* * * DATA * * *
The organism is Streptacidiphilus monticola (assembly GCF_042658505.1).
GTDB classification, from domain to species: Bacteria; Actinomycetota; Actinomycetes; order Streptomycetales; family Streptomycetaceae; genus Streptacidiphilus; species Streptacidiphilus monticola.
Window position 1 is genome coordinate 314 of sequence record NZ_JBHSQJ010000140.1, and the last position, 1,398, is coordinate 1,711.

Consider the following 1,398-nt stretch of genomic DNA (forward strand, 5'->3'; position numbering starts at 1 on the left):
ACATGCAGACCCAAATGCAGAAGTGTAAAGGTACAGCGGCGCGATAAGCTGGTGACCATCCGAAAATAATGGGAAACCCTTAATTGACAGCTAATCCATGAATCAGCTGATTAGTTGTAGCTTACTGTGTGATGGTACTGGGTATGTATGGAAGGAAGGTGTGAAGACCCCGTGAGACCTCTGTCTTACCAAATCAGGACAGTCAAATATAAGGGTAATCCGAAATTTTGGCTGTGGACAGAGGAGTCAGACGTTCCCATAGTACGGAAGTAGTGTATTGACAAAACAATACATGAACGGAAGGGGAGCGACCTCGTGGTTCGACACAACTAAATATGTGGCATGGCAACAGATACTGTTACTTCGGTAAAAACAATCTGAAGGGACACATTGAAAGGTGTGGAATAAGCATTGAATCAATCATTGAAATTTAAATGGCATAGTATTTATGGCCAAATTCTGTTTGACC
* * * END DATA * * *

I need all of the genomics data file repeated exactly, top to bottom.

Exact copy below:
The organism is Streptacidiphilus monticola (assembly GCF_042658505.1).
GTDB classification, from domain to species: Bacteria; Actinomycetota; Actinomycetes; order Streptomycetales; family Streptomycetaceae; genus Streptacidiphilus; species Streptacidiphilus monticola.
Window position 1 is genome coordinate 314 of sequence record NZ_JBHSQJ010000140.1, and the last position, 1,398, is coordinate 1,711.

Consider the following 1,398-nt stretch of genomic DNA (forward strand, 5'->3'; position numbering starts at 1 on the left):
ACATGCAGACCCAAATGCAGAAGTGTAAAGGTACAGCGGCGCGATAAGCTGGTGACCATCCGAAAATAATGGGAAACCCTTAATTGACAGCTAATCCATGAATCAGCTGATTAGTTGTAGCTTACTGTGTGATGGTACTGGGTATGTATGGAAGGAAGGTGTGAAGACCCCGTGAGACCTCTGTCTTACCAAATCAGGACAGTCAAATATAAGGGTAATCCGAAATTTTGGCTGTGGACAGAGGAGTCAGACGTTCCCATAGTACGGAAGTAGTGTATTGACAAAACAATACATGAACGGAAGGGGAGCGACCTCGTGGTTCGACACAACTAAATATGTGGCATGGCAACAGATACTGTTACTTCGGTAAAAACAATCTGAAGGGACACATTGAAAGGTGTGGAATAAGCATTGAATCAATCATTGAAATTTAAATGGCATAGTATTTATGGCCAAATTCTGTTTGACC